Wednesday, September 28, 2011

French crepes

When my husband and I were in France in 2007, we found a hole in the wall vendor selling crepes in Montparnasse. I think she was there as part of the Night of Music Festival, where people come out on the streets all over Paris to listen to music, sing, dance, and eat a lot of food. This particular creperie was part of a pub. A girl with Suzi Quatro hair was stationed inside a little booth with a big black flat griddle, a jug of crepe batter, a wooden trowel and a bunch of fillings. We stepped up to the window and ordered: “un crepe avec jambon, fromage et champignons”. And she set to work. When the job was done, the girl used a giant spatula to fold the crepe into quarters, slip it into a little paper cone and hand it over. And let me tell you, that crepe was goooooood!

I have finally perfected my own crepe recipe. Lately I’ve become a little obsessed with crepes. When you try this recipe, you’ll understand why.

1 cup plain flour
1 large egg
375ml full cream milk.

1. Put the flour in a bowl and make a well in the centre. Crack the egg into the well, then pour the milk into the well.
2. Use a balloon whisk to gradually combine all the ingredients, then keep whisking until the batter resembles the thickness of pouring cream. Cover the bowl with glad wrap and leave the batter to stand for one hour.
3. Heat a 22cm fry pan on the top of a stove. Use a quarter cup measure to scoop the perfect portion of batter out of the bowl and pour it into the pan. Tilt the pan in a circle motion to spread the batter thinly. Cook for one minute, then flip over and cook for a further 30 seconds on the other side. Repeat until all the batter is cooked. You should get about 12 crepes. And because you rested the batter, the first one should be as good as the last.

Extra notes: there was a comment by an anonymous reader that this recipe doesn't work. We've tested this over and over to be sure it does. And we've eaten the results quite happily every time! It's worth saying the French put two eggs in their crepes. I find two eggs can sometimes make the batter a bit like an omelette. However if you were going to use the crepes for Chinese-style mango pancakes, this would be a good effect! When turning the crepes, I have to say this does take practice. I've been working on my technique since I was about 12 years old. Do be patient with yourself if flipping crepes is something new for you. To be honest, I've been picking mine up by the edge with my fingers and flipping them. This is made possible by the fact that I'm using a brand new teflon pan. Nothing sticks to it! If it were an old pan matters would be different. One more thing about pans - as a kid I made crepes in the Sunbeam skillet. Ours was well seasoned and did not take much butter to encourage the crepe not to stick. They still make these skillets. I find them really nice to cook with!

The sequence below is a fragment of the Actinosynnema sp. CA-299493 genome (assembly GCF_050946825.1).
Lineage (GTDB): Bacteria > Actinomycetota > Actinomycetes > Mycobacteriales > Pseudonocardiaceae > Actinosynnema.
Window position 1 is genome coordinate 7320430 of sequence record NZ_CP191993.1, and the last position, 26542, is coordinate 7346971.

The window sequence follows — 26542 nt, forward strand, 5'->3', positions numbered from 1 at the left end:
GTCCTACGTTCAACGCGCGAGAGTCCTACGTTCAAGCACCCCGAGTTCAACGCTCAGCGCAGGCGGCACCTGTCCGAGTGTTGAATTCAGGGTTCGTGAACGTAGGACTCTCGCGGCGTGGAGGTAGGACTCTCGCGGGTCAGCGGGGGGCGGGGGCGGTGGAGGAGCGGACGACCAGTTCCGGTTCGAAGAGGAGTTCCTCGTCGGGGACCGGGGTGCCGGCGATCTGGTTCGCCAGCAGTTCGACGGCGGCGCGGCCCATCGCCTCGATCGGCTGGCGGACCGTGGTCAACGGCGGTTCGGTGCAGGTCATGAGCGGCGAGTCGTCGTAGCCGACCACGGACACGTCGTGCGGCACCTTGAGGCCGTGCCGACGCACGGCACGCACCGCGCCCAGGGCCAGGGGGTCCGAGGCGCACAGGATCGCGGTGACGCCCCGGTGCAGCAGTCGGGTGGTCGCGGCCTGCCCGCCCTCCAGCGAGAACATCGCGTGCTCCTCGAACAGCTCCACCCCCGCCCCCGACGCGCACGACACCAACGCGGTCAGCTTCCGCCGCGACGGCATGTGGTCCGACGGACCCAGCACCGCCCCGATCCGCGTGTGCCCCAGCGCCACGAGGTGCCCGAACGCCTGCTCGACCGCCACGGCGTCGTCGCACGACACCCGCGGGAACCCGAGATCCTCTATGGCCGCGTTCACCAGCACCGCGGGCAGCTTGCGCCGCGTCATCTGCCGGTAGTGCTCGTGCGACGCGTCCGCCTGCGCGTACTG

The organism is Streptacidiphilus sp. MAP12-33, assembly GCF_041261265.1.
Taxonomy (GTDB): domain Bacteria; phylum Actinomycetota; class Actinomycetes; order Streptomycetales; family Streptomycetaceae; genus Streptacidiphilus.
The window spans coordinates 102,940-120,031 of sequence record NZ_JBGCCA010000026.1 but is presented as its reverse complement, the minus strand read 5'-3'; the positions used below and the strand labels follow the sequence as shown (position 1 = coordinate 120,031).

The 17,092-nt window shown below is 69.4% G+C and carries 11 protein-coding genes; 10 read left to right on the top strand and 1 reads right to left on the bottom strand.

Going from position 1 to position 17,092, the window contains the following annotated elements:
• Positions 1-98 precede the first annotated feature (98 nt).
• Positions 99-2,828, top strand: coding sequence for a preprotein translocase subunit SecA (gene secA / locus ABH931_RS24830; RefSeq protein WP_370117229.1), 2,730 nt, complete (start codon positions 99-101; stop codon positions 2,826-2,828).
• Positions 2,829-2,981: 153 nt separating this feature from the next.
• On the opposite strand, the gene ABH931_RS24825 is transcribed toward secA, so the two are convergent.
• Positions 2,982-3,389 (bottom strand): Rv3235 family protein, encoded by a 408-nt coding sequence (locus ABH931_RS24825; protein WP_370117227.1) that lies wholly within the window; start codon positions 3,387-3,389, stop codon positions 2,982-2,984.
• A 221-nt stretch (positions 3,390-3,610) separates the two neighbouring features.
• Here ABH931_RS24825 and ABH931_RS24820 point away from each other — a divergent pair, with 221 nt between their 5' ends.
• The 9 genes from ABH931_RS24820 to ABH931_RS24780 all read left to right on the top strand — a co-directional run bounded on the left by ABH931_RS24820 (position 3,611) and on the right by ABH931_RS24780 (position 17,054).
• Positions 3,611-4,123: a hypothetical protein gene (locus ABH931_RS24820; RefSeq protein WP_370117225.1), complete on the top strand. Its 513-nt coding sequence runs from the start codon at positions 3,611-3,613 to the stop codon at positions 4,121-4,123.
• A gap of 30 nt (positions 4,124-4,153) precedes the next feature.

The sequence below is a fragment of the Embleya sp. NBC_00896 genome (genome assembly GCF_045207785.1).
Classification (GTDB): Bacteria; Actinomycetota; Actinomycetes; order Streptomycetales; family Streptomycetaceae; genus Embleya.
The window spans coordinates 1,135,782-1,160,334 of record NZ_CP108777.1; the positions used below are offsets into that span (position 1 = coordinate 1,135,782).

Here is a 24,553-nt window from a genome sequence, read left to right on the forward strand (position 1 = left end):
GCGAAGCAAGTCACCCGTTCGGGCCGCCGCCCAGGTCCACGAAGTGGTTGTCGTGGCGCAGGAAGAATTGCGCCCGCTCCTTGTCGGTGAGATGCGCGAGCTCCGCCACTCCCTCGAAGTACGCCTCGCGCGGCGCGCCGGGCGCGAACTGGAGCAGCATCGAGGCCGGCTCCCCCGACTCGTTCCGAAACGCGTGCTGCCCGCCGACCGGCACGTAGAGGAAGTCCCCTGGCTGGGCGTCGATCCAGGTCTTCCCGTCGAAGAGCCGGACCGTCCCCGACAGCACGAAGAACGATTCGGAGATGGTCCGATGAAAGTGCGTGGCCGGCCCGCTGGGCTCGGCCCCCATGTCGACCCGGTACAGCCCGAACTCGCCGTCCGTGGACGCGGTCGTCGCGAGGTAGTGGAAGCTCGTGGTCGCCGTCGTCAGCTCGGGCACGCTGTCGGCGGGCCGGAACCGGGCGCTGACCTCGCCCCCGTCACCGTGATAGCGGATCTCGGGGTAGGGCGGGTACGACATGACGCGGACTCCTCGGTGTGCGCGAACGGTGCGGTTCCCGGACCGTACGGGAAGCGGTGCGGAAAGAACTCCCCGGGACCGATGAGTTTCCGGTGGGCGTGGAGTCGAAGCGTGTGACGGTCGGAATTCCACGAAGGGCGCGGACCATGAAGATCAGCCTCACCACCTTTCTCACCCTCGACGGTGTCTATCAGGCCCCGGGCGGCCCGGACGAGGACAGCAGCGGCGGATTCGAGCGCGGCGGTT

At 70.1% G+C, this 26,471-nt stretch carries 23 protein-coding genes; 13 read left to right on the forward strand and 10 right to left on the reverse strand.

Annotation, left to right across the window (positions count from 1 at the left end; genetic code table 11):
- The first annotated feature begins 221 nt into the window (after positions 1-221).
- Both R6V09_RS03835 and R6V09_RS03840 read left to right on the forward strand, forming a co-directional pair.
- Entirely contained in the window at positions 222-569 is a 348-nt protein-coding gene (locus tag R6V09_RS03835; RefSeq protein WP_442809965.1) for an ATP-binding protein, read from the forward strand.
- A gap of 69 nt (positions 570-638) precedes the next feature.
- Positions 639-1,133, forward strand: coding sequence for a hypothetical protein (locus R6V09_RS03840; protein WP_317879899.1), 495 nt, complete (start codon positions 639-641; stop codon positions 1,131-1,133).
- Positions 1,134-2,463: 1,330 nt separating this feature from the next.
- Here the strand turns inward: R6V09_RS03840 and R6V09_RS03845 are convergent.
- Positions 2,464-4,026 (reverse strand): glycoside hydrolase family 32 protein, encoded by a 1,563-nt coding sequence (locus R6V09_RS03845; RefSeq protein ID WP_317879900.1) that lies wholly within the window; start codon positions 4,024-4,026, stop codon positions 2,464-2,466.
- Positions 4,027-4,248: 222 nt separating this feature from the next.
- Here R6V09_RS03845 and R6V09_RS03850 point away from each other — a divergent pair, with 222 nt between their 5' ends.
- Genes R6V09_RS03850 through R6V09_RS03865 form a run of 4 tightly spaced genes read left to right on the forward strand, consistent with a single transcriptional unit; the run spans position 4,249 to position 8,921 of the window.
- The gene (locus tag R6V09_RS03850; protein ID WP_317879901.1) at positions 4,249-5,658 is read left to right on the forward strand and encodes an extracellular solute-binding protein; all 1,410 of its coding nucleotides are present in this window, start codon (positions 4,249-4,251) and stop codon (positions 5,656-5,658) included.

Saturday, September 10, 2011

Lemon shortbread

I have been working with a recipe over the past weeks for the new book I'm writing. While its origin is Mexican, the biscuit it produces is so familiar to so many people from other cultures, I feel like I've stumbled on a universal biscuit base that could be converted to suit many purposes. Flush with a full stock of lemons, thanks to Janet at work, today I thought I would turn my recipe into Lemon Shortbread - a very easy variation on the original recipe and certainly, a very delicious one. I hope you agree!

250g salt reduced butter
1/2 cup caster sugar
1 tsp lemon juice
1 tsp water
1 tblsp lemon zest
1/2 cup flaked almonds
1/2 cup ground almonds
2 cups plain flour

1. Combine the butter, sugar, lemon juice, water and lemon zest in the bowl of your Kitchenaid (I'm not going to pretend anybody owns any other mixer, okay?). Beat on sixth gear until the butter is pale and creamy.
2. Add the almonds and plain and mix on first gear until the ingredients are just combined.